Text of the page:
In a small meeting in a cramped, windowless conference room Thursday morning, seven bureaucrats took a small step that could maybe, someday, change the way people travel around New York City.
Buried amid a pile of anti-drowsy driving rules the Taxi and Limousine Commission just unanimously approved, one provision caught the attention of Silicon Valley: Rideshare and livery companies, including Uber and Lyft, must report detailed data about where they’re picking up and dropping off their passengers.
These mobility companies, most notably Uber, have long chafed at this sort of regulation. Providing specific information, they’ve griped, puts their customers’ privacy at risk, and makes them easier to track. (The TLC has blunted that argument by clarifying they don’t need exact addresses or coordinates; the nearest intersection will suffice.)
That data is also a trade secret: Rideshare firms build their competitive edges in the endlessly-honed algorithms that connect their drivers to the closest riders, then route them to their destinations and on to the next fare, all as efficiently as possible. As something of a peace offering, in January Uber created a free tool for cities, developers and dilettantes, which allows users to track car travel times. But New York still wanted their far more helpful pickup and drop-off info—which taxi companies and 60 percent of limo and black car services have been providing for ages. In about six months, when the new rules kick in, they’ll be the first American city to get it, in monthly installments. (Neither Uber nor Lyft replied to a request for comment.)
New Data, New Rules
Whatever the companies think, urban planning and transportation experts are pumped. Getting more data about how people move could help the city change its transportation system for the better.
“Understanding where pickups and drop-offs are helps [a city] understand where demand is for alternative transportation services,” says Zak Accuardi, at the transit advocacy and research group TransitCenter. A neighborhood where Lyft is doing a ton of early morning pickups could maybe use more frequent, commuter-friendly bus service, or a new line altogether. Perhaps people are looking for other ways to get around—consider a bikeshare station, or a protected cycling lane, maybe? Or maybe the locals are abandoning car ownership, meaning super-valuable curb space could be used for things other than parking spots. Bring on the parklets, or the street vendors, or even dedicated spaces to host waiting Ubers.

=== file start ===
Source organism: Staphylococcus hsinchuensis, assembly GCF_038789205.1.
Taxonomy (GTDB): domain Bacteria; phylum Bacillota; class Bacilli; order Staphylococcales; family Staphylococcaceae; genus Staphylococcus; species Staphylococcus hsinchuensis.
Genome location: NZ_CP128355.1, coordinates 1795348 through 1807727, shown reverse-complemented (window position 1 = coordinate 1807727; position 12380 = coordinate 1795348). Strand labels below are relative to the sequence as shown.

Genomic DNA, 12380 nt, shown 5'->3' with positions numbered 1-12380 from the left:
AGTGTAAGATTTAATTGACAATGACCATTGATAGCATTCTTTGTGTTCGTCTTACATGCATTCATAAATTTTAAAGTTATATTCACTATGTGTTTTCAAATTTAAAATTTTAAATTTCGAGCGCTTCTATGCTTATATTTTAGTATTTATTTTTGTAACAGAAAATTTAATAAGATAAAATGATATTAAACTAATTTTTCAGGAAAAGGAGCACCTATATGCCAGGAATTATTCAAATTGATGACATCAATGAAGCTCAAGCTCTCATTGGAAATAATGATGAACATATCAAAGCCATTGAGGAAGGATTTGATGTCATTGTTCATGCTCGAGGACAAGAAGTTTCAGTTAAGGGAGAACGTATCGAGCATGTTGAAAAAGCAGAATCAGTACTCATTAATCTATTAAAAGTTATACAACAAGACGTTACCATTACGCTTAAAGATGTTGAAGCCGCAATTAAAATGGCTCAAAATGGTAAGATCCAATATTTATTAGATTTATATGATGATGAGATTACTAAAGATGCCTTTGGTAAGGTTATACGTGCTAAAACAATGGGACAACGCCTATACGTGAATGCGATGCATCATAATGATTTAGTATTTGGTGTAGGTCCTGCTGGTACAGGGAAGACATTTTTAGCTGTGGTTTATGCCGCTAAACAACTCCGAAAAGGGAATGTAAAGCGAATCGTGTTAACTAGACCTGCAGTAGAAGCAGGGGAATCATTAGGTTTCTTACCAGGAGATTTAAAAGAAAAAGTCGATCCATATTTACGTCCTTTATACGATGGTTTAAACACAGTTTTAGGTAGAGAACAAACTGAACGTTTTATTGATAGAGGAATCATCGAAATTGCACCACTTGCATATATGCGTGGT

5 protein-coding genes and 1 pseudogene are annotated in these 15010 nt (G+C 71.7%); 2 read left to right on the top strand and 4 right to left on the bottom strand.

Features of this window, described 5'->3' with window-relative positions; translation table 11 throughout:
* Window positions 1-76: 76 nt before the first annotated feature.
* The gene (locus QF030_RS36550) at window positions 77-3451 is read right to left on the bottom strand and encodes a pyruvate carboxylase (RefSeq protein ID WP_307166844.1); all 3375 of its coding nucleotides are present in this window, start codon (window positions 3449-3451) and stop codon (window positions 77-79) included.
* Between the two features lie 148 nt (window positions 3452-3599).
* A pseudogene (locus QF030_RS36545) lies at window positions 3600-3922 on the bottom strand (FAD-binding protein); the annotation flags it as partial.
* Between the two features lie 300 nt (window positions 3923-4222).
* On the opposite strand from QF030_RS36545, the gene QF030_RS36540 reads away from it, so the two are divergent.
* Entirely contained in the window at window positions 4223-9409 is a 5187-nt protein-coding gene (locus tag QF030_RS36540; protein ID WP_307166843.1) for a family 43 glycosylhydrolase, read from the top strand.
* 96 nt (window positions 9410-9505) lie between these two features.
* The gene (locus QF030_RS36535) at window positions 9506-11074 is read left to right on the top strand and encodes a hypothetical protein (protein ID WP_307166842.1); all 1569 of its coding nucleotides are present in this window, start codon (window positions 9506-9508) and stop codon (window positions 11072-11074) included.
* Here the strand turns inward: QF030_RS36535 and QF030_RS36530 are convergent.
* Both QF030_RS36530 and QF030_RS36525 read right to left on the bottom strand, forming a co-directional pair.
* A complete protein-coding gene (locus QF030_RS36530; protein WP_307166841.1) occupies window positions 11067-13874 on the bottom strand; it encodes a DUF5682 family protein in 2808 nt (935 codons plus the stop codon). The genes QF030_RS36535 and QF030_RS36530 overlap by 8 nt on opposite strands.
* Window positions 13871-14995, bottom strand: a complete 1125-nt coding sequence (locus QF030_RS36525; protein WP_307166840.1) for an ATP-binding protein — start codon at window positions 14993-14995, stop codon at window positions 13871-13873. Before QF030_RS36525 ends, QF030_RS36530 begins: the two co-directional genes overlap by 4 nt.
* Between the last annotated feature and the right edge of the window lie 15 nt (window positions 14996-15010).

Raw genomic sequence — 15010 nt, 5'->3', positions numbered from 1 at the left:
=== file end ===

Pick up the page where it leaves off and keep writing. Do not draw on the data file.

New York is lucky to already have GPS-enabled taxis zipping around its major commuting zones. But pickup and drop-off information can help planners track the ebbs and flows of rush hour, or where crazy traffic is slowing down travelers. (This will be especially helpful in the the far out boroughs, where official NYC taxis are less likely to venture.) The actual, physical result? Traffic lights synced to smooth congestion, traffic calming thingy-doos like speed humps or bumps, maybe even the banishment of vehicle traffic from a particularly nutty stretch.
The information might even help New York evaluate where to focus its efforts after a storm. “If transit isn’t running after a major snowstorm, but Uber and Lyft are, we can understand how much money that costs the average person versus the city for plowing,” says Sarah Kaufman, who studies transportation and technology at New York University’s Rudin Center for Transportation.
Watching where Uber and Lyft drivers don’t go can be helpful, too. “One of most cities’ goals is equity: understanding who has access to these services, who is being denied services, and how often that’s happening,” says Corinne Kisner, who directs public policy for the National Association of City Transportation Officials. If rideshare companies aren’t reaching certain areas, it may signal the city needs to step it up with other options.
These numbers aren’t much good on their own. You have to combine them with other data sources—taxis, traffic management systems, bridge and tunnel tolls, bikeshare systems—to figure out exactly what’s going down on the street. And the Taxi and Limousine Commission had better keep its promise to safeguard the data—a screwup there would bolster arguments against similar regulations in other jurisdictions.
But access to better data from Uber and Lyft—which together completed 240,000 daily trips in January, compared to 340,000 yellow taxi ones—makes every public decision about how New Yorkers move that much more informed, and that much more likely to make life easier.
New York can lead the way for other cities who’d like to know more about what Uber and Co. are up to. “Other agencies should be watching this example closely,” says Accuardi, “because the sky isn’t likely to fall on Uber, Lyft, and the rest of the industry as they report these data”—even if they claim it will. And then, maybe, the city starts to look a bit different, and getting around gets a bit easier for everybody.